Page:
“Daddy, pretend that bear is happy”
“Go on then”
“I am pretending”
“No daddy, you have to say it too”
The Country to Capital 45 mile race marks the start of the UK ultra season, and (I think) this was the tenth year it’s been staged.
Starting at the Wendover Red Lion pub in one of the shires, it follows muddy footpaths through some lovely countryside before picking up the Grand Union canal at roughly the half way mark.
Finishing in Little Venice near Paddington means getting home is a doddle (if you live in London anyway).
It’s extremely well organised. Registration was a breeze, and the frequent aid stations were well stocked with friendly smiles and heaps of cake.
They even delayed the 8:30 start slightly to allow people arriving off the 8:15 train from Marylebone to register and drop their bags off.
This was to be my final tune up race before Crawley, a chance to test my pace and fuelling plan.
The plan. There’s always a plan.
Mine was to avoid bonking by eating frequently, stopping as little as possible and finish somewhere near the sharp end without doing myself any more damage.
The Thursday before the race, I’d left work to trot the usual 10k home and went straight out into a filthy snow and sleet storm.
Despite wearing skimpy shorts and no gloves, I thought I’d soon warm up and tucking my chin in bravely barged my way into the wall of frozen sky.
I didn’t warm up. At all. In fact I was frozen in no time, and a miserable 50 minutes later limped the final few meters with ridiculously sore legs.
Not being a doctor or in any way professionally qualified to comment on the optimal operating and recovery temperature of muscle cells, I do have anecdotal evidence from a few years of running.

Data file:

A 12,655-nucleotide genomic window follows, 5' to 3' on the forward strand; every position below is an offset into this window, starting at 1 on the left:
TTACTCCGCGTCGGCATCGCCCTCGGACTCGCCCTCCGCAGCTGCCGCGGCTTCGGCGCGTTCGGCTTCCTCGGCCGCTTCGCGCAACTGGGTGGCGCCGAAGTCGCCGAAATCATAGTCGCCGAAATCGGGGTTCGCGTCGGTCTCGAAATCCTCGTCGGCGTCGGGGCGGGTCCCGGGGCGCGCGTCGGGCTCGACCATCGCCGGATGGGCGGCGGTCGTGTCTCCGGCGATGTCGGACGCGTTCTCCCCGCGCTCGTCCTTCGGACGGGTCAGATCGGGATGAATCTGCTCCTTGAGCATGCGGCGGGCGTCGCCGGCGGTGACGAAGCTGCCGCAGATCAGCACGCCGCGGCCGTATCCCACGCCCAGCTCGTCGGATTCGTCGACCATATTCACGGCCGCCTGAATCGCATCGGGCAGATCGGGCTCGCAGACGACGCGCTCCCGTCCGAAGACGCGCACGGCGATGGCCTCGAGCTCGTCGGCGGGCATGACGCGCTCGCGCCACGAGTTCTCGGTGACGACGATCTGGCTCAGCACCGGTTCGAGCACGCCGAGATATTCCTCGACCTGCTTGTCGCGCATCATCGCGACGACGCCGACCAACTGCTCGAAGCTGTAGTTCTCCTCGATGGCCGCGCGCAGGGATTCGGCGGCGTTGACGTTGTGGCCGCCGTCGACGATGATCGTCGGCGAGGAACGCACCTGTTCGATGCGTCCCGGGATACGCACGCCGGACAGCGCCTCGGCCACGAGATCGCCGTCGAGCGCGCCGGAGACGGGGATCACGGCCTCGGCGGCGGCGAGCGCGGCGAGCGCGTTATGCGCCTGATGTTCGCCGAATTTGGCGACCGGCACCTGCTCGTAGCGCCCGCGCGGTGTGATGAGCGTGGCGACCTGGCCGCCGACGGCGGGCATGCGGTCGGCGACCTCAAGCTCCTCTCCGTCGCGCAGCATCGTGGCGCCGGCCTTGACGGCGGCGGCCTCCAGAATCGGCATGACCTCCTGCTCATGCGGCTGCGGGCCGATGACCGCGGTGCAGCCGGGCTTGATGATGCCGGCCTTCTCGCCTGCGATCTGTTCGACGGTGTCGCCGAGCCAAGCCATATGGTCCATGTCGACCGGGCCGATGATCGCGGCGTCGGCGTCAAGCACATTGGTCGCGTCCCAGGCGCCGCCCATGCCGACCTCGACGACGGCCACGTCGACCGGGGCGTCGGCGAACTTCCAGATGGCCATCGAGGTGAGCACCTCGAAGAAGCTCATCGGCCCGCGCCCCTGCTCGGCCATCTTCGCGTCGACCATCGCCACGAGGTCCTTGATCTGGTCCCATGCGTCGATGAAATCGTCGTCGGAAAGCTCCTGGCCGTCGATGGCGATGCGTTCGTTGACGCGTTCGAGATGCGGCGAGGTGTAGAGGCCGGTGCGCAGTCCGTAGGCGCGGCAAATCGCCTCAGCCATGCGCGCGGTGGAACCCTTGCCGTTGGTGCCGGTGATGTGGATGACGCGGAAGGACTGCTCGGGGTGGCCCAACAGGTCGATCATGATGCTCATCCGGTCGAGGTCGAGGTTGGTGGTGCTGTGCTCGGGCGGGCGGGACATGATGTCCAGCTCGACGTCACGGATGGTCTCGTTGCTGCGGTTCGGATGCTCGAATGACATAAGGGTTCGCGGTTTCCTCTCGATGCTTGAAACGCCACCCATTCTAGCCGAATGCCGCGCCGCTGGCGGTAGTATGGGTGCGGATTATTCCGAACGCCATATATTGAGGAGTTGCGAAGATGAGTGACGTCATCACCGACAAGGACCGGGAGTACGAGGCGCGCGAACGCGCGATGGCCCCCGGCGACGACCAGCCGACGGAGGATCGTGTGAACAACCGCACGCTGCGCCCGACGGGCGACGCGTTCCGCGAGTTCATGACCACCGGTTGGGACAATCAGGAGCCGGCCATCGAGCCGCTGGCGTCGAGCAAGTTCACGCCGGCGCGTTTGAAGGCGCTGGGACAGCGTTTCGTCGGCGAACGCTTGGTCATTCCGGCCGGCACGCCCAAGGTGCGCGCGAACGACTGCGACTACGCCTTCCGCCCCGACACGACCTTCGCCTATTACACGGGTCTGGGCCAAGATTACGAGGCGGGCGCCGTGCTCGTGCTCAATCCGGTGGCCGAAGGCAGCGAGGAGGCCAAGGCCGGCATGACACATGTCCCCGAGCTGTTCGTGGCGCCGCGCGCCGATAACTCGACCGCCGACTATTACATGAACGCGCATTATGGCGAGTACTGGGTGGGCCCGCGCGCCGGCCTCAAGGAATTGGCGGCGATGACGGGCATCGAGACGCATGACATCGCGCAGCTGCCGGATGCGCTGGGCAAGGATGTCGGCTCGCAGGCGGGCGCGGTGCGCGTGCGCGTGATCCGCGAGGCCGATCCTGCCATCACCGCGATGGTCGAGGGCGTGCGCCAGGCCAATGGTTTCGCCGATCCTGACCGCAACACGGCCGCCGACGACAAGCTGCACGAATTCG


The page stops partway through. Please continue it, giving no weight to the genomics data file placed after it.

They seem to work better when they’re warm.
A cold bath can reduce soreness after a long run, but icy cold during exercise just means poorly functioning body parts, that don’t recover quickly.
My legs still didn’t feel right, in fact they hurt horribly throughout the race.
The canal section called for gritted teeth and the “just give it up and walk” part of myself needing a stern talking to.
The first half was really nice though, crispy frosty fields and picking up 24h race tips from the affable James Elson, even if he did accidentally make me sad.
I was working pretty hard, but could still hold a conversation, James was clearly just out for a Saturday morning jog, and remarked that this was his 24 hour pace.
My 6 hour pace was his 24 hour pace. Good lord.
Better eat something.
The cake went down very well, but sadly I had too little food overall and pretty much ignored the eating part of my strategy.
Apart from breakfast, I covered 45 miles in just over 6 hours on: 2 snickers, 500ml of mountain fuel and 3 small squares of fruitcake. Nowhere near enough and I paid the price with a decreasing pace and prolonged recovery.
I wasn’t even that hungry at the end, I think my stomach had given up on me. A hot cup of tea did go down very well.
I was very pleased with my time, finishing just behind the first lady, but it required a lot more fighting than I was hoping for.
The lesson? It’s all very well having a plan, but if you don’t follow it you may as well be pretending.
To quote my 6 year old:
It doesn’t count if it’s just in your head, you have to do it too